From left: Nathaniel Groh, Committeeman Matt Flamm, Justin Lanier, Illinois 54th District Candidate Maggie Trevor, and Illinois 53rd District Candidate Mark Walker. Nathaniel Groh and Justin Lanier are the 2018 Co-Winners of the Jim Hightower Community Organizing Award.
Two Honored for Kindness and Creativity in Community Organizing Leadership
Greater Palatine Area Democrats, at their Fall Fundraiser on Oct. 15, recognized the contributions of two staff members from local campaigns. Nathaniel Groh, campaign manager for Mark Walker for Illinois State Representative (53rd District), and Justin Lanier, campaign coordinator for Maggie Trevor Candidate for State Representative (54th District).
Groh’s first act as a political organizer was slapping a “John Kerry for President” sticker on his school locker in fifth grade. By 14 he was attending meetings of the Democratic Party near his home in Mount Vernon, Illinois. Groh reflected on his motivation: “My mom worked 60 to 70 hours a week as a single mom. Not everyone should have to do that."
“I hired Nathaniel to run my campaign because he stood out as especially respectful and kind to volunteers,” Walker said. “That’s rare in the political world. He also is driven by values and not by ego.”
Those values were learned early. The Mount Vernon Democratic meetings were full of “old ‘Blue Dog’ Democrats,” Groh said, and they helped him to a summer internship in high school working for U.S. Congressman William Enyart of Illinois’ 12th District in Washington, D.C. in 2013.
While working toward a degree in political science at Illinois College in Jacksonville, Nathaniel revived an campus chapter of Oxfam, an international organization dedicated to eliminating poverty. In 2014 he organized a busload of students that headed to Ferguson, Missouri, after the Michael Brown killing. His group worked with other nonprofits to help the community pay remembrance to that young man. In 2015, he was a summer Fellow for Hillary Clinton’s campaign, arranging meet and greets and other events in southwest Iowa.
After graduation in 2017, Nathaniel worked as a street fundraiser for the ASPCA and the Nature Conservancy, then came to the Palatine-Wheeling area as a field organizer for J.B. Pritzker’s primary run. While here he built a base of volunteers, and Pritzker won Palatine Township by 70 points, one of the few townships to go for Pritzker in the northwest suburbs.
Finding a way to bring creativity to community organizing is what drives Justin Lanier. “Those creative approaches are huge,” in terms of engaging people, he said. “The challenge for me is how to engage people so they work for the greater good. How do we make volunteer work sexy?”
Lanier’s “ability to connect with people in Palatine and make campaigning fun has been amazing,” said Trevor. “The success of this campaign is in great part due to him and what he’s brought to the campaign and I thank him.”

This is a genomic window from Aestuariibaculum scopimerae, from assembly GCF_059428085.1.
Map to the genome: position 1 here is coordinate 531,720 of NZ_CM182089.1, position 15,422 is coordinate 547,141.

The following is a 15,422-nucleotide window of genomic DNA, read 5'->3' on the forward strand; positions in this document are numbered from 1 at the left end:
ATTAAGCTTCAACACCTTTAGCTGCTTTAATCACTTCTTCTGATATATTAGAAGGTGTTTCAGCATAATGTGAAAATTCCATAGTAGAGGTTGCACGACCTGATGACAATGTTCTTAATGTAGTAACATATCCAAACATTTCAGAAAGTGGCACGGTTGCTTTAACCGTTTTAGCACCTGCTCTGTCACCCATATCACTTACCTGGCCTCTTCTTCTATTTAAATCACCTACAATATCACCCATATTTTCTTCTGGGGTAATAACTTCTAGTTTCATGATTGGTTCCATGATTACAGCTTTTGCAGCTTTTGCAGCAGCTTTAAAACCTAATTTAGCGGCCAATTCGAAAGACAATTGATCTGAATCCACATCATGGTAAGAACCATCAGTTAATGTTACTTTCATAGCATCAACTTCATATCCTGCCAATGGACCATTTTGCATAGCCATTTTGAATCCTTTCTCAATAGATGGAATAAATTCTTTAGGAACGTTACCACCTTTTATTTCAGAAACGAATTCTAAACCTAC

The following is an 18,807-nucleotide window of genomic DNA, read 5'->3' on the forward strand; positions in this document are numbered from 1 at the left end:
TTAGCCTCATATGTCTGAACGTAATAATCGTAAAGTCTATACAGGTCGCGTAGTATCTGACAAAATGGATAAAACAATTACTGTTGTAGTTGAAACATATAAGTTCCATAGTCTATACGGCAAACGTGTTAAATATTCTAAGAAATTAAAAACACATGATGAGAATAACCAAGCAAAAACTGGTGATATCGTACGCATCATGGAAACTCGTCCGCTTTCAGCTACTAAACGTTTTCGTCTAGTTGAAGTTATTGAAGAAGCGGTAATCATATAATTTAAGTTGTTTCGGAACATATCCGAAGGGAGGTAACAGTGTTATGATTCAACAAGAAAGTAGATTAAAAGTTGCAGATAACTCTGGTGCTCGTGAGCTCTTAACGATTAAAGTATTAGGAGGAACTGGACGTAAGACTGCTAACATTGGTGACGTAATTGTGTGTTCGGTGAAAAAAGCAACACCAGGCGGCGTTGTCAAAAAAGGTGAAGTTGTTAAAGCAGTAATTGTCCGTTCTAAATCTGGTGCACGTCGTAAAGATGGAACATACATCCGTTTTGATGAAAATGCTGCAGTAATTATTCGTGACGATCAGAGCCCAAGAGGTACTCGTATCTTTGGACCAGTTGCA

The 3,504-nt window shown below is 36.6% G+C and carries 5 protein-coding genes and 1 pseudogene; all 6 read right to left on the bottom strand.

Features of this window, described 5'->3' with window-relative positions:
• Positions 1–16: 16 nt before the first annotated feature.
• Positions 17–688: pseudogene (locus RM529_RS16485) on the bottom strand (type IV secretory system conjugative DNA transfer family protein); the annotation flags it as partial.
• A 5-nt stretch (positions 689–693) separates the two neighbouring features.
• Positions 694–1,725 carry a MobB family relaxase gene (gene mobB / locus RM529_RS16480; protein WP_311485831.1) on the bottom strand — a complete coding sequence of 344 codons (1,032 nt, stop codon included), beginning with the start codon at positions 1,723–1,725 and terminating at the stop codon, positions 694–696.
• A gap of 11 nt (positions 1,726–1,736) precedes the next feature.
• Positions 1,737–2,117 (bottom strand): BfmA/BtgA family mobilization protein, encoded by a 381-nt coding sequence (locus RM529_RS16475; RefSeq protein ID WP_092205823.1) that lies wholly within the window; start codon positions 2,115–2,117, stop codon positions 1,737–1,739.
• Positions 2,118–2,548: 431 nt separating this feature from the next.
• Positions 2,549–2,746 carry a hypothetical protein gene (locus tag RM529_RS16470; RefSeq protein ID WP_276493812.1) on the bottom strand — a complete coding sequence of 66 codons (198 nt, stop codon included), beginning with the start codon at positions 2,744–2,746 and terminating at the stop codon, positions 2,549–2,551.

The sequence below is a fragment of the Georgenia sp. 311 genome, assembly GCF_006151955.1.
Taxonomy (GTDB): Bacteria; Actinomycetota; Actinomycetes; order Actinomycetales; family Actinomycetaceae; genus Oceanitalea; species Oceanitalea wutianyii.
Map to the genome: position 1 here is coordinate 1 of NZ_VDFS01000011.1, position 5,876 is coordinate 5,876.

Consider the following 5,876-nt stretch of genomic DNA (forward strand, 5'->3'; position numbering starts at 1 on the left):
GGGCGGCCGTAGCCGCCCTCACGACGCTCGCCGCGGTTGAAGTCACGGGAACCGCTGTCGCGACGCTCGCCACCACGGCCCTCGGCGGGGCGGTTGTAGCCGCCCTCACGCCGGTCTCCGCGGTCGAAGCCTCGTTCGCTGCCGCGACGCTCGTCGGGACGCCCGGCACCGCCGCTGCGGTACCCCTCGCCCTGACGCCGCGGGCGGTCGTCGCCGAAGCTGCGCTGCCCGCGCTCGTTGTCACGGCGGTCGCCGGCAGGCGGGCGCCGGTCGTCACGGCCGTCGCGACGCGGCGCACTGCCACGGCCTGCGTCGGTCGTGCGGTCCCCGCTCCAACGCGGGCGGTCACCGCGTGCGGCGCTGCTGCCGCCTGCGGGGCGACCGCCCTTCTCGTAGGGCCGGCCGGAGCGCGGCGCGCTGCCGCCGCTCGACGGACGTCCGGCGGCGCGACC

Lanier grew up in Inverness, and his introduction to community work found him fulfilling his 8 hours’ high school graduation requirement at the Palatine Opportunity Center. “I really enjoyed it and just kept going back,” where he worked mostly in POC’s community garden. A photographer, Lanier took pictures of the volunteers that found their way into promotional materials for POC.
Lanier went to New York University’s Tisch School of the Arts for a fine arts degree in photography. While in New York City he worked for six months at the city’s Administration for Children’s Services, a bureaucratic behemoth of 7,000 employees that addressed early childhood education, juvenile justice and foster care. “I worked in this really cool office that tried to cut through the red tape and make this big, old agency more efficient,” Lanier said. Cutting the paperwork of a caseworker can make a difference when it comes to the safety of a child who is in danger, Lanier said: “it can make the difference between broken bones or a life lost.”
It was while photographing a climate change march in 2014 that Lanier became politicized, he said, as he connected with progressives at Move to Amend, a nonprofit working toward a Constitutional amendment to address campaign finance reform. He later worked as a campaign media aide for Jill Stein, making videos for the campaign.
After graduation Lanier returned to POC, where he brought a changed perspective. “People are busy addressing the immediate needs, but I keep pushing the people around me to think about how to make more sustainable changes.” This summer he was hired by Maggie Trevor as her campaign coordinator, in part because of his intimate knowledge of the Palatine area. “I try to engage and energize the volunteers, make them feel appreciated, and do everything I can to free up Maggie,” he said.
And he continues to work at POC, particularly in the community garden on Mondays. “I want to find a way where I can get these creative instincts aligned with my work,” he said. “I see these missed opportunities where maybe we could have engaged more people by being more creative.”
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